Bachmann may face tough reelection battle
Bachmann: From presidential front-runner to out of Congress in 14 months? It could happen.
Though it won't be for the office she was hoping for, Michele Bachmann may still face a tough election fight this November.
Sometime between now and early June, Bachmann must decide whether to seek reelection to the House of Representatives. Her decision is complicated by the fact that she probably won't know what congressional district she's living in until a panel of judges issues redistricting maps late next month.
The DFL's redistricting plan would place Bachmann's Stillwater residence in the 4th congressional district, setting up what would be a tough election battle with longtime St. Paul representative Betty McCollum.
To date, Bachmann has not said whether she'll seek a fourth term in Congress. A Huffington Post report published just after her January 4 decision to drop out of the presidential race speculates that she might leave Congress to pursue a career as a media pundit or public speaker.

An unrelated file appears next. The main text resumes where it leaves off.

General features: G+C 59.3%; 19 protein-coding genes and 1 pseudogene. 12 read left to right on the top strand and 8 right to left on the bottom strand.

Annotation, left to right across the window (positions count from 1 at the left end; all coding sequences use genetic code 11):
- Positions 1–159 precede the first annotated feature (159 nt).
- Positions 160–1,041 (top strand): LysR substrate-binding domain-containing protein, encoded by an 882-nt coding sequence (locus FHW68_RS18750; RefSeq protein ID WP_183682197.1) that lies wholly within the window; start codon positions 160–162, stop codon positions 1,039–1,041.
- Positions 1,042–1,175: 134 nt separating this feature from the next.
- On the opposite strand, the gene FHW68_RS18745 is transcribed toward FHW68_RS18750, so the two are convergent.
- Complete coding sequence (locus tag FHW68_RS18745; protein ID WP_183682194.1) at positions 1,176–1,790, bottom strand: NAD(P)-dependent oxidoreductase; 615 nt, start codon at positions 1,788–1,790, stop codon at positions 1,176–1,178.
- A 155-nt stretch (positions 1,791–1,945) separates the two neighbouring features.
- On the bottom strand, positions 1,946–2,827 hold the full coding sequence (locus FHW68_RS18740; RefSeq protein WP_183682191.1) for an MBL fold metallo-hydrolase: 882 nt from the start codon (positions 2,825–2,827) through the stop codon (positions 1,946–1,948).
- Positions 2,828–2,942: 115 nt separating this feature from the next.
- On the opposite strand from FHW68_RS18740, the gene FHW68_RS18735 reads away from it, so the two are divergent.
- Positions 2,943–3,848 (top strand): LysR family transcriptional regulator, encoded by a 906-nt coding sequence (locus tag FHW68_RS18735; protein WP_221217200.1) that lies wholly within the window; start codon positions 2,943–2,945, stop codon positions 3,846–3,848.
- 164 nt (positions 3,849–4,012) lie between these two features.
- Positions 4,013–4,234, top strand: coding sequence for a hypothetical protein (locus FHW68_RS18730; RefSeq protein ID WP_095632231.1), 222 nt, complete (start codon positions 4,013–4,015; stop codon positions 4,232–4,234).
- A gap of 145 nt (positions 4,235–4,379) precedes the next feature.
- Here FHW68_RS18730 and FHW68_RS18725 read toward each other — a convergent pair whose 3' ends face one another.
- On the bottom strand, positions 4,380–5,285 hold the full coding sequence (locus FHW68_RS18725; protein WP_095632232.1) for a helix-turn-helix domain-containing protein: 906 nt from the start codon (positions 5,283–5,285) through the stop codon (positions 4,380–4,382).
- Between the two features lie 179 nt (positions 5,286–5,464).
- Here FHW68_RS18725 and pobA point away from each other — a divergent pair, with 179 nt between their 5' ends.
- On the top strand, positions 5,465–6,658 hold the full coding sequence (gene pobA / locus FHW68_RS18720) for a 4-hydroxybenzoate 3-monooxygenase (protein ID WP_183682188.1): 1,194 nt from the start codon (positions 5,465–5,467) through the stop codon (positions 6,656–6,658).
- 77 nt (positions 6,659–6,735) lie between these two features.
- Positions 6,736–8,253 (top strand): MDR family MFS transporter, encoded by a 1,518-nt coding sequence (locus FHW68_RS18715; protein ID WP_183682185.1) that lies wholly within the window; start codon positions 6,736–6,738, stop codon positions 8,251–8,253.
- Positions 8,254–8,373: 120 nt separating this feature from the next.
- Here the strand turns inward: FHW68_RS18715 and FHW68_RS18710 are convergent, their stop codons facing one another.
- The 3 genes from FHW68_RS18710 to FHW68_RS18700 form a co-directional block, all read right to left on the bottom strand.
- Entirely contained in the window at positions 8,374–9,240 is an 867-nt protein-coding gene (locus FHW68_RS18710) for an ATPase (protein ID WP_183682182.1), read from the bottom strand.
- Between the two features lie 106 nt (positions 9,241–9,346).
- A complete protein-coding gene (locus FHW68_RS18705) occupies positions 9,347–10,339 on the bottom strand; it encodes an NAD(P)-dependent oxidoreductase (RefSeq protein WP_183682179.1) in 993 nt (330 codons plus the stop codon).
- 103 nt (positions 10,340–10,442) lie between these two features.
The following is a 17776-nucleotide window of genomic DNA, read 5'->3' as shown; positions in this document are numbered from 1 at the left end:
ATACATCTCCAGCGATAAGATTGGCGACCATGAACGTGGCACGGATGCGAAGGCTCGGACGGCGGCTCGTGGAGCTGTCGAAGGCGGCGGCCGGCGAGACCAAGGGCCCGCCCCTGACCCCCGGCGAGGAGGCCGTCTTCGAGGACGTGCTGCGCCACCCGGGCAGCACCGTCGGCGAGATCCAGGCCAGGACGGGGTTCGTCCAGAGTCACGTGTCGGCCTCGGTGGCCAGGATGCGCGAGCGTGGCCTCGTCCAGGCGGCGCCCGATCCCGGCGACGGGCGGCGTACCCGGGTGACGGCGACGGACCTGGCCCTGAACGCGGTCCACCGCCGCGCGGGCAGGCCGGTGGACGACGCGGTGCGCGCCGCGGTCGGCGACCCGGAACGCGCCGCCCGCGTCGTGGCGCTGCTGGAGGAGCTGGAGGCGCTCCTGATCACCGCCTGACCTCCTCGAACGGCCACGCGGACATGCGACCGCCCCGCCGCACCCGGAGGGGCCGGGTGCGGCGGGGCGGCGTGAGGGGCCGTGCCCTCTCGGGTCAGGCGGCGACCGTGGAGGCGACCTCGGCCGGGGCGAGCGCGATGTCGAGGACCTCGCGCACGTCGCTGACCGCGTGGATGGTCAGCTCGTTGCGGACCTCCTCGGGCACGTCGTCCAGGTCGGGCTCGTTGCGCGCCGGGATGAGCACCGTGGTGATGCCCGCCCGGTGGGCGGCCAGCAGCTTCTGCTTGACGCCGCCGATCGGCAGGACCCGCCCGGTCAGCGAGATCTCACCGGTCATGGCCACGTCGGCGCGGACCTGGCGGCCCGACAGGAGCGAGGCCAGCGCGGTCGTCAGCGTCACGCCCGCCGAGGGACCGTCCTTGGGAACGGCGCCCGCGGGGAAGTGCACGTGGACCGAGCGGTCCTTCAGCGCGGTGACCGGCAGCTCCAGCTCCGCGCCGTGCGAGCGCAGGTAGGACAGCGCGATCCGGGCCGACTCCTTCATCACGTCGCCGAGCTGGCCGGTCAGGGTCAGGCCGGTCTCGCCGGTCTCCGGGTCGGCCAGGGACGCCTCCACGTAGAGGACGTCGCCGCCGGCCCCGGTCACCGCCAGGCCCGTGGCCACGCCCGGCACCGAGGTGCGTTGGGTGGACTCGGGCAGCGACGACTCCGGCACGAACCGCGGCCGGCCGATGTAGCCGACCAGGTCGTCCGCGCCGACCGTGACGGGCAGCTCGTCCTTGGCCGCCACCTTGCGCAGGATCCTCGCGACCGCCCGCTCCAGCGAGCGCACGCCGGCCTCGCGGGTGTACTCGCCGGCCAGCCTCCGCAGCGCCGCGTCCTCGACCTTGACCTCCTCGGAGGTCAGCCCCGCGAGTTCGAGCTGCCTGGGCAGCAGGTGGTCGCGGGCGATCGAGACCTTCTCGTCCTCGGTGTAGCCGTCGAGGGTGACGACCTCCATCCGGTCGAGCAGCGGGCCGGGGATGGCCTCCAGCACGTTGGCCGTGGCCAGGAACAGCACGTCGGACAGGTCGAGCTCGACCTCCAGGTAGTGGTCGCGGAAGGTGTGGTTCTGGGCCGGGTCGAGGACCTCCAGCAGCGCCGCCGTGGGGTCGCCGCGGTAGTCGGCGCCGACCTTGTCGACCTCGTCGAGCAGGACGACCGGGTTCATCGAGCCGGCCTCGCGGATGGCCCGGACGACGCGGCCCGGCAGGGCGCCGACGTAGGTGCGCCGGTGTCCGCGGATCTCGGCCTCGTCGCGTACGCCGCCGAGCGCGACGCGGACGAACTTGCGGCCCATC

If she does decide to run again, her chances of being reelected seem to hinge in large part on the ongoing redistricting process. McCollum has never received less than 59 percent of the vote during her tenure as 4th district representative and would present a tough challenge for Bachmann, who barely defeated Democrat Elwyn Tinklenberg in 2008 before trouncing Democrat Tarryl Clark in 2010.
As the Star Tribune reports, however, a showdown with McCollum is far from a certainty:
Betty McCollum could square off against Michele Bachmann in a battle of Minnesota's only two female representatives.
The map that would put [Bacmann and McCollum] in the same district is but one of several proposals being considered by the five-judge panel. If DFL Gov. Mark Dayton and the Republican-controlled Legislature do not reach an agreement on new district lines, the panel will issue their maps by Feb. 21.
For their part, Republicans prefer congressional maps stretching districts east-to-west, which would presumably preserve the suburban-exurban character of Bachmann's district while keeping McCollum's in the city.
So, depending on how the panel's work turns out, Bachmann's spectacular fall from grace may not be through yet. From Republican presidential front-runner to out of Congress within 14 months? It could happen.
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